At least 25 people were arrested late on Saturday after hundreds took to Montreal’s streets, protesting against plans to raise tuition fees — as well as against Canada’s hosting of the Formula One Grand Prix.
The march began peacefully, with some of the 500 protesters banging pots and pans and some wearing carnival masks.
However, when the marchers neared Crescent Street and its Formula One stands, they were blocked by police who used tear gas to disperse the crowd.
A correspondent saw a young man dressed in black handcuffed by police and subjected to a body search.
The press service of the Montreal police said the arrests were targeted and more could be expected during the night.
Three police cars with broken windows and covered with graffiti were seen in the streets.
Earlier in the day, three protesters were arrested outside Grand Prix events.
A man and a woman who, according to police, carried “pyrotechnical devices,” were seized at Parc Jean-Drapeau, while another person was arrested near a downtown subway station with a can of spray paint.
Students see the Grand Prix race, which took place yesterday, as an “elitist event.” However, they also want to take advantage of the media presence and international visitors to publicize their fight against proposed tuition hikes.
However, CLASSE, the student union considered to be the most radical, reiterated on Saturday that it had no intention of disrupting the Grand Prix. Union spokesman Gabriel Nadeau-Dubois noted though that the organization was not able to control the behavior of all the groups affiliated with it.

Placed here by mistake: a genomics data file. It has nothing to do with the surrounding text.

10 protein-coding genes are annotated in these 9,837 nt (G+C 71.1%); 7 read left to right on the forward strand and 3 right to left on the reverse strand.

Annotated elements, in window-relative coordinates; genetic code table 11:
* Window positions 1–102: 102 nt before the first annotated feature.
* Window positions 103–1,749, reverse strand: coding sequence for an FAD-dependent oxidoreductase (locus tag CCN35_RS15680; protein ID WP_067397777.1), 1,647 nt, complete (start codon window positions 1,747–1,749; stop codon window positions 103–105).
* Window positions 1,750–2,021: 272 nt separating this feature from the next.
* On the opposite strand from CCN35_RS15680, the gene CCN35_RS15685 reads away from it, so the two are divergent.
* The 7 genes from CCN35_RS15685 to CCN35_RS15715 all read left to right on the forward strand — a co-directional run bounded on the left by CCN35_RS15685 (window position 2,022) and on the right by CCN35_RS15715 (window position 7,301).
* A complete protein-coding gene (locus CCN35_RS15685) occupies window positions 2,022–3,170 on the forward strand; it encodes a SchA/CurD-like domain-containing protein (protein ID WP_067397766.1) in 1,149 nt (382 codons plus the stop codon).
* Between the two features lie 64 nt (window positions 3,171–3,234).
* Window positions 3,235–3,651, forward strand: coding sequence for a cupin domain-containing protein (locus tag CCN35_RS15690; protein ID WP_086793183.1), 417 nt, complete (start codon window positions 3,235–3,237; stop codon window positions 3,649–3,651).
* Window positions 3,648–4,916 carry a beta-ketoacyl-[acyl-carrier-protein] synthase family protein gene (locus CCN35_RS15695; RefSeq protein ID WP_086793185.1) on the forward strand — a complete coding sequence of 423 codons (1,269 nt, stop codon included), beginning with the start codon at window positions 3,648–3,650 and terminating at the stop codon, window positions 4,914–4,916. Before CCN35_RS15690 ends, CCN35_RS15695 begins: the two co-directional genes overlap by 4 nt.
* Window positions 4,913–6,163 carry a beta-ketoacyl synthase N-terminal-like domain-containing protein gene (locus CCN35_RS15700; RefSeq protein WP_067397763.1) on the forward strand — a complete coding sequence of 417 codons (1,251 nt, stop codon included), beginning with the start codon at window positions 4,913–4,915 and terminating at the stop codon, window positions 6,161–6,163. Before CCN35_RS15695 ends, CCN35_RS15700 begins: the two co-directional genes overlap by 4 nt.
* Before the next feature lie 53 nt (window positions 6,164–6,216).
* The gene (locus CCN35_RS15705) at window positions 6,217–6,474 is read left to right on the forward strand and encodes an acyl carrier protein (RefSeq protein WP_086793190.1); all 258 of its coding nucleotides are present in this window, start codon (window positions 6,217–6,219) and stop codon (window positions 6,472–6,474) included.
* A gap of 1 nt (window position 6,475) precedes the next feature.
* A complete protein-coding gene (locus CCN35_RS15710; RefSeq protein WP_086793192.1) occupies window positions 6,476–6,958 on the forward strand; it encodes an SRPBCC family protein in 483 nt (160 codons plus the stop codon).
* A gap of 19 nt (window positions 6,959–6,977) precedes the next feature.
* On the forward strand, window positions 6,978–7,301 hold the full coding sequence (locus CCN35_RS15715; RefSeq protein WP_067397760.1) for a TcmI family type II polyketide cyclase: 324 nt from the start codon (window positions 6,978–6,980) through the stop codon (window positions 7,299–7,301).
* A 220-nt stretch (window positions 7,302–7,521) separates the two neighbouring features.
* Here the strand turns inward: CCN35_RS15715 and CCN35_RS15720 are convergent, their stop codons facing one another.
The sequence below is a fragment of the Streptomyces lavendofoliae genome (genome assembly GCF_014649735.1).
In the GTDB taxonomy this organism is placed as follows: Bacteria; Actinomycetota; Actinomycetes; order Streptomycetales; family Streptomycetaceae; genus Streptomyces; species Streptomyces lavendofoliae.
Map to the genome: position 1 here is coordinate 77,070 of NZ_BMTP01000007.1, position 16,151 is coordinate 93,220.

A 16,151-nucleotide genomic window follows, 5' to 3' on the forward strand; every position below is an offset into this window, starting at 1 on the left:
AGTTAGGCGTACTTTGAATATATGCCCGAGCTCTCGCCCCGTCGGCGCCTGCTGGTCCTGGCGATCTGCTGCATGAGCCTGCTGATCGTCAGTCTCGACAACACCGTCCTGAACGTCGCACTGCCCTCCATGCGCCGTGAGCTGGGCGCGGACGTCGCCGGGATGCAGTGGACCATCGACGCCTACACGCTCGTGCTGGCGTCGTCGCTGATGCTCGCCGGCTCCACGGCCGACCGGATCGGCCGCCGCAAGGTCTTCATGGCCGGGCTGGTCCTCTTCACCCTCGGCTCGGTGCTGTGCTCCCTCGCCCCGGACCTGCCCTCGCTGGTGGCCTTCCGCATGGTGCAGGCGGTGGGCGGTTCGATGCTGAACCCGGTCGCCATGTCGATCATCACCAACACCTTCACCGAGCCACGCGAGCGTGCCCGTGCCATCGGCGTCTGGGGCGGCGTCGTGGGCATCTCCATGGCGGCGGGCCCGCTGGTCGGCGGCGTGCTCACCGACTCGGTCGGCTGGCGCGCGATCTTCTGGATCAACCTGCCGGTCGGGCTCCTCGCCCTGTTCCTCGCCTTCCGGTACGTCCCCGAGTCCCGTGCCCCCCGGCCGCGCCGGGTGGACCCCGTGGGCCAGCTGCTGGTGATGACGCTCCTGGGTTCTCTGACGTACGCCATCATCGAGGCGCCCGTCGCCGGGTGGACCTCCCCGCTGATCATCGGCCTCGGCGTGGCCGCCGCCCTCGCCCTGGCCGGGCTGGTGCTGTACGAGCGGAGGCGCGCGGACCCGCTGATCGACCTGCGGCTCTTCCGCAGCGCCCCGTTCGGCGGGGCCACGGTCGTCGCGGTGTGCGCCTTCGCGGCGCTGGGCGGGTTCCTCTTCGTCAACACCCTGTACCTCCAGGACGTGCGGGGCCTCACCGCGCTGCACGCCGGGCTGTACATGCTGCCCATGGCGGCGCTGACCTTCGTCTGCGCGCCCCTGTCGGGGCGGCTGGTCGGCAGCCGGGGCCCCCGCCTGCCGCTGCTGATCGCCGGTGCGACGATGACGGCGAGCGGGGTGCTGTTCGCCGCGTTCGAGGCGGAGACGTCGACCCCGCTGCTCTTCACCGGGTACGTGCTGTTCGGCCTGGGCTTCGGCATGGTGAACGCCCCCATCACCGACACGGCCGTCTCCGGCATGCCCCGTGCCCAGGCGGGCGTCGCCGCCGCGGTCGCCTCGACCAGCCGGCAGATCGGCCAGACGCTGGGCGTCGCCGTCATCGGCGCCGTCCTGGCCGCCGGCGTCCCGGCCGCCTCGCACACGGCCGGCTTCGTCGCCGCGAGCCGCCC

In a speech at the Festival of Solidarity in Montreal, Nadeau-Duibois also called on labor unions to band together with students to breathe new life into the protest movement.
Earlier in the day, about 200 demonstrators — mainly women’s rights groups, but also anti-corporate protesters — marched against the Grand Prix.
Marchers hit the streets behind a huge banner condemning prostitution and stopping near several hotels where they said prostitution was common.
“In my opinion, prostitution is still a paid rape,” said Laurence Fortin, a graduate student and sociology researcher.
Protesters last week also demonstrated against a special law passed by the Quebec government restricting the right to protest. Special Law 78 requires organizers to give police at least eight hours advance warning of protest marches, with hefty fines imposed for failing to do so.
Students have rejected a government offer to reduce the tuition hike by C$35 (US$34) per year, which would bring the total increase to C$1,533 over seven years instead of C$1,778.
Student leaders vowed to target the Grand Prix when talks broke down late last month after students rejected a government offer to reduce the planned tuition hike.
Since February, hundreds of protesters have been arrested and clashes have erupted sporadically as more than 165,000 students have refused to attend class and tens of thousands have taken part in nightly demonstrations.